If you are considering hiring employees for the first time, or feel as though you may be at risk of facing a costly dispute, consult with a San Diego employment law attorney before moving forward to avoid worsening what may be an already difficult situation. Knowledge is power–you must know and understand what courses of action to take before you can avoid substantial financial and legal liability. While there are many considerations when hiring a worker for the first time, here are five key things that you should know.
You Must Confirm Employment Eligibility
Employers are expected to complete Form I-9 when they hire workers. This form verifies that an individual is authorized to work within the United States. Employees must attest on the form to their authorization and employers must obtain acceptable documentation proving an employee’s eligibility to work within the U.S. Employers who fail to fulfill this federally imposed obligation and hire undocumented or illegal workers face increasing fines and penalties for doing so. Click here for a link to a summary of these penalties.
You Must Withhold Payroll Taxes
Employers are required to withhold an appropriate amount of payroll taxes from employee paychecks and to transmit the withheld funds to collecting tax agencies. Employers must withhold federal income tax, Social Security and Medicare taxes, state income taxes, and any applicable local tax withholdings. Payroll tax returns must be filed with appropriate taxing authorities by the deadlines and employers must also pay their own portion of payroll taxes when submitting tax filings.
You Likely Will be Required to Purchase Certain Insurance Coverage
Employers must purchase various types of insurance including workers’ compensation coverage and unemployment coverage. These types of insurance are required with limited exceptions, such as exceptions made for certain agricultural workers.
You Must Comply with Wage-and-Hour Rules
As an employer, you are expected to comply with all wage-and-hour rules, or which there are many in California. This means you must pay non-exempt employees for all time worked and must pay at least minimum wage at least twice monthly. If employees work in excess of eight hours over the course of a workday or if employees work more than 40 hours during a work week, they are entitled to receive overtime pay. If employees are terminated, employers must promptly provide pay for hours worked and for any accrued vacation time.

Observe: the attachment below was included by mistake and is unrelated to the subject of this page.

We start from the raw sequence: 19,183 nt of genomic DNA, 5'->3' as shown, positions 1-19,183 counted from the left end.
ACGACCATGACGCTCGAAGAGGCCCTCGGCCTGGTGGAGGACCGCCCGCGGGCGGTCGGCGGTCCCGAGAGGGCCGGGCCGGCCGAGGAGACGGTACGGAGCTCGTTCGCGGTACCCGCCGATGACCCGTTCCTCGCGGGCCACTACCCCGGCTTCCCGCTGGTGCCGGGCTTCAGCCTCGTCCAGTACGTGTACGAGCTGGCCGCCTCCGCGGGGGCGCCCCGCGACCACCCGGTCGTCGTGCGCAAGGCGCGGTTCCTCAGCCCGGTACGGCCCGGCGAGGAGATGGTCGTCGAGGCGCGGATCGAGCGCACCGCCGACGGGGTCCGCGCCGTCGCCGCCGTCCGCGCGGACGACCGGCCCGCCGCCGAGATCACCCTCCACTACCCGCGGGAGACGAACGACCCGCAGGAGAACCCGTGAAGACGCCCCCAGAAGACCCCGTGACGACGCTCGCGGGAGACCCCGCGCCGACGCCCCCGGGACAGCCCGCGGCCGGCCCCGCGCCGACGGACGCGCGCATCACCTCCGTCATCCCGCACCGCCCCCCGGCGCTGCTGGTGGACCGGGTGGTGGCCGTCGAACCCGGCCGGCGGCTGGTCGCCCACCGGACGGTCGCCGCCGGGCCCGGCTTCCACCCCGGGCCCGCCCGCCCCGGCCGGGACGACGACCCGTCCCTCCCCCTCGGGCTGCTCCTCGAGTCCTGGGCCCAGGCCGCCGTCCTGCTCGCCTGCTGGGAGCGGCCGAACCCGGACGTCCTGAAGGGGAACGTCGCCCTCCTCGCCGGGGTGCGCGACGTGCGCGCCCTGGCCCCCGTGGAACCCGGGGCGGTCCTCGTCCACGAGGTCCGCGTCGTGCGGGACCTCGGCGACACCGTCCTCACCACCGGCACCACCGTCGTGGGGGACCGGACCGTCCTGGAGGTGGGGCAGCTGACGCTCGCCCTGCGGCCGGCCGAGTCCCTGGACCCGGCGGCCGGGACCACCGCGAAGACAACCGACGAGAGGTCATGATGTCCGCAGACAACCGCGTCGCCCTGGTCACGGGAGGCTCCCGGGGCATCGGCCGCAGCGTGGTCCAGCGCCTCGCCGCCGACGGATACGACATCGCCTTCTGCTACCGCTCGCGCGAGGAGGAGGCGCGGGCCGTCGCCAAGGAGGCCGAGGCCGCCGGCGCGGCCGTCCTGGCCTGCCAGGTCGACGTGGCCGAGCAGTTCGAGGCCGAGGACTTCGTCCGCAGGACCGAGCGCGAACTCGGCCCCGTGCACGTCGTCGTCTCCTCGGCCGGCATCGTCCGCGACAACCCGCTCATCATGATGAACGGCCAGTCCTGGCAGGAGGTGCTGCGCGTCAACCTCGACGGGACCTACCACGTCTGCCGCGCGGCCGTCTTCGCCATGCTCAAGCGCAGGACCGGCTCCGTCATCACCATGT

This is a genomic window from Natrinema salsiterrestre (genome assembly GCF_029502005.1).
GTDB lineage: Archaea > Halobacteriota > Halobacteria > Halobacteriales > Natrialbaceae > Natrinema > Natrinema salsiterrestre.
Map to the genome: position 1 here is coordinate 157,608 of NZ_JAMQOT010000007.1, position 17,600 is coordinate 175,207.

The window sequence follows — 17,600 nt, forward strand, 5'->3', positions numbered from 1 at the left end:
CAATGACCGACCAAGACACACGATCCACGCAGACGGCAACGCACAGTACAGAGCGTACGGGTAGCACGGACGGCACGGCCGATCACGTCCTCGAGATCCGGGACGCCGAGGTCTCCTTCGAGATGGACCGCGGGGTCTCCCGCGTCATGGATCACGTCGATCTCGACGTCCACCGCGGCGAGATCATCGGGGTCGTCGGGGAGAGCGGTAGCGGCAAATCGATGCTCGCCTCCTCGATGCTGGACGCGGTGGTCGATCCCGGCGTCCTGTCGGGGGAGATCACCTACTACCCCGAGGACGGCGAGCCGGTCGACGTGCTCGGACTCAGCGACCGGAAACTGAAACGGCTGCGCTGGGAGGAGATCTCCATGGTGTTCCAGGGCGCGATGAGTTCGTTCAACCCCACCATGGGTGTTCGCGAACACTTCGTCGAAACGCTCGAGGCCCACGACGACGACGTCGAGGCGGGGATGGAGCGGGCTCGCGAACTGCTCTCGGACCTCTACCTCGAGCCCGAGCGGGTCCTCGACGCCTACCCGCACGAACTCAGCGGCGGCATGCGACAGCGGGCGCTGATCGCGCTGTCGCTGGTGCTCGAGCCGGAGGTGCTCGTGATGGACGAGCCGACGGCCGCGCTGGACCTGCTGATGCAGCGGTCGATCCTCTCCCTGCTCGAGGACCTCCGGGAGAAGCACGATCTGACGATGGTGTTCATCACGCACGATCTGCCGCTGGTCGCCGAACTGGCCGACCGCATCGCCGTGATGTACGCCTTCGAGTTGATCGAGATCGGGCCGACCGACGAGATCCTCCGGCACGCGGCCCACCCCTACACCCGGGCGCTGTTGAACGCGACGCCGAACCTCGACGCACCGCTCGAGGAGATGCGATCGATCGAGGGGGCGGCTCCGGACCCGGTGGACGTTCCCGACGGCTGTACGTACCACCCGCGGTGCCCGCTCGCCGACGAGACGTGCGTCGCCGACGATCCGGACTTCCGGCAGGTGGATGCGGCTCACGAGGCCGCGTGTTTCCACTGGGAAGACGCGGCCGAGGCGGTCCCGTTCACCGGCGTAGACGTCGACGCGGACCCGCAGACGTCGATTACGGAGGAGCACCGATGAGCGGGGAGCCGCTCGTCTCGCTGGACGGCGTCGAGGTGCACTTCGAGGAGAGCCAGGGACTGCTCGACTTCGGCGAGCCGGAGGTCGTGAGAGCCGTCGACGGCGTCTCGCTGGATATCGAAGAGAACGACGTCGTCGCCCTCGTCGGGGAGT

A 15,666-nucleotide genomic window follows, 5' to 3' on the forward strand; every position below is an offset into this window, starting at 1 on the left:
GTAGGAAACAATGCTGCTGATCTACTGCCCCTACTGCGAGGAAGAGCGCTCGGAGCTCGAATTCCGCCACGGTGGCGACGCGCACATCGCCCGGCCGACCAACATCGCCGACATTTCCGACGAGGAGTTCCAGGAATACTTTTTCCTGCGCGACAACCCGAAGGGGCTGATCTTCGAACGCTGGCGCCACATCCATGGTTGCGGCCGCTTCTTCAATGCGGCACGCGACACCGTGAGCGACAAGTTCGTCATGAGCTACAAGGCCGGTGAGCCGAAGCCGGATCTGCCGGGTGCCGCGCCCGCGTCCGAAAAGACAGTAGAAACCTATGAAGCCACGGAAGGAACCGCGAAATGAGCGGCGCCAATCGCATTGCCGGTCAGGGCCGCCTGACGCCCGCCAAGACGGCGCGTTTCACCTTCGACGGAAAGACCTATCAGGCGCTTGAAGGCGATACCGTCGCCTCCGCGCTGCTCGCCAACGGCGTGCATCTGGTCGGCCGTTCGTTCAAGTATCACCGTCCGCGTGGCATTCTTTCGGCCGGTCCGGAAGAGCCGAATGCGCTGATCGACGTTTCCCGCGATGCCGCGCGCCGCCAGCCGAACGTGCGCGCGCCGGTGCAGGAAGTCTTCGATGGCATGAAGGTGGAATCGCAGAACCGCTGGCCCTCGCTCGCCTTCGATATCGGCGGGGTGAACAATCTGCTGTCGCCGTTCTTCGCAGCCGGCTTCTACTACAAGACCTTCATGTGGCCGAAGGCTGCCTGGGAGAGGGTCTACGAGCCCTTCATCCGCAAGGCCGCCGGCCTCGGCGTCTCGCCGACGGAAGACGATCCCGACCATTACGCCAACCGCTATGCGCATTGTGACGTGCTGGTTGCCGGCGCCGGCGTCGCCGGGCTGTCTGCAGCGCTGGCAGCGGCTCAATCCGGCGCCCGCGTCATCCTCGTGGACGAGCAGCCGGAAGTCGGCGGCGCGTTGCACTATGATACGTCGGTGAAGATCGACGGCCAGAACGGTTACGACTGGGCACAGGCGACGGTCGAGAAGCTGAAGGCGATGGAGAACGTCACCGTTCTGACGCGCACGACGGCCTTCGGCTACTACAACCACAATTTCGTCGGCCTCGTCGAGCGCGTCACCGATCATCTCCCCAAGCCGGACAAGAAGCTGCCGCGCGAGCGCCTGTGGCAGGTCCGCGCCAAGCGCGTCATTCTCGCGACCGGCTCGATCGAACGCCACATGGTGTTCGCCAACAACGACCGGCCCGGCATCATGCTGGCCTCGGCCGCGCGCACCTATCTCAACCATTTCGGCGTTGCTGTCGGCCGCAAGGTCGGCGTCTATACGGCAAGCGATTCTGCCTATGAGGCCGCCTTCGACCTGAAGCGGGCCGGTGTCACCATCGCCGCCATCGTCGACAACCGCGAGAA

You Must Comply with Anti-Discrimination Laws
Employers are prohibited from discriminating or retaliating against employees based on certain protected classifications. Compliance with state and federal anti-discrimination and anti-retaliation laws is required, with potentially severe repercussions for violations. In addition to the federal protections afforded to employees nationwide, California affords even broader protections for workers, who cannot be fired based on political beliefs, HIV status, sexual orientation, and many other protected characteristics.
Unlike federal protection which typically do not apply to employers with less than 15 employees, like Title VII of the Civil Rights Act, the Americans with Disabilities Act, and the Age Discrimination in Employment Act (requires 20 or more employees), California laws begin affording protections to workers if their employer has only one employee. Click here for a list of applicable federal and state law based on number of employees.
Discrimination does not just take the form of refusing to hire someone because of race or gender. If a hostile work environment is created, if women are paid less than men for substantially the same work, or if an unnecessary job requirement has the effect of disqualifying more minority workers, employers risk being sued. California case law provides volumes of examples of situations in which employers have found themselves in hot water for violating anti-discrimination and anti-retaliation laws, often unintentionally.
Getting Help from San Diego Employment Lawyers
The award-winning and respected San Diego employment lawyers at Gehres Law Library routinely provide personalized help with the process of hiring employees, as well as advice and representation throughout the employment relationship. Our legal team offers the advice you need to comply with California’s labor laws and with other state and federal requirements. Give us a call at 858-964-2314 or contact us online today to find out more.